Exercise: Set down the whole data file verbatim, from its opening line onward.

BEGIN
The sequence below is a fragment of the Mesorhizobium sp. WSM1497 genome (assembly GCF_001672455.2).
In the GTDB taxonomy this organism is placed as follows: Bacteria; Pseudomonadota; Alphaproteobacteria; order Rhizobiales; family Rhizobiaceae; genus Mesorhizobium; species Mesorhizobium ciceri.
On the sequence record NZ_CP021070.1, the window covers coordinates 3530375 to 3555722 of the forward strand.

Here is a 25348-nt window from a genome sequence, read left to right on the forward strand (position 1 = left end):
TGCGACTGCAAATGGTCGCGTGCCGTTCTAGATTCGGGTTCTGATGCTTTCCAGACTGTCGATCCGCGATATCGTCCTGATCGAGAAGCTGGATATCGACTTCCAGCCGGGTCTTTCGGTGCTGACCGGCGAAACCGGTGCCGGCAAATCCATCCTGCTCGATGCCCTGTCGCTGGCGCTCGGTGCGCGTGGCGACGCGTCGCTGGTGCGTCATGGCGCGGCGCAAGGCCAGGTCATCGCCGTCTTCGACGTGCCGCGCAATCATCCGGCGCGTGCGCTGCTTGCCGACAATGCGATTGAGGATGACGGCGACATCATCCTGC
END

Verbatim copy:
The sequence below is a fragment of the Mesorhizobium sp. WSM1497 genome (assembly GCF_001672455.2).
In the GTDB taxonomy this organism is placed as follows: Bacteria; Pseudomonadota; Alphaproteobacteria; order Rhizobiales; family Rhizobiaceae; genus Mesorhizobium; species Mesorhizobium ciceri.
On the sequence record NZ_CP021070.1, the window covers coordinates 3530375 to 3555722 of the forward strand.

Here is a 25348-nt window from a genome sequence, read left to right on the forward strand (position 1 = left end):
TGCGACTGCAAATGGTCGCGTGCCGTTCTAGATTCGGGTTCTGATGCTTTCCAGACTGTCGATCCGCGATATCGTCCTGATCGAGAAGCTGGATATCGACTTCCAGCCGGGTCTTTCGGTGCTGACCGGCGAAACCGGTGCCGGCAAATCCATCCTGCTCGATGCCCTGTCGCTGGCGCTCGGTGCGCGTGGCGACGCGTCGCTGGTGCGTCATGGCGCGGCGCAAGGCCAGGTCATCGCCGTCTTCGACGTGCCGCGCAATCATCCGGCGCGTGCGCTGCTTGCCGACAATGCGATTGAGGATGACGGCGACATCATCCTGC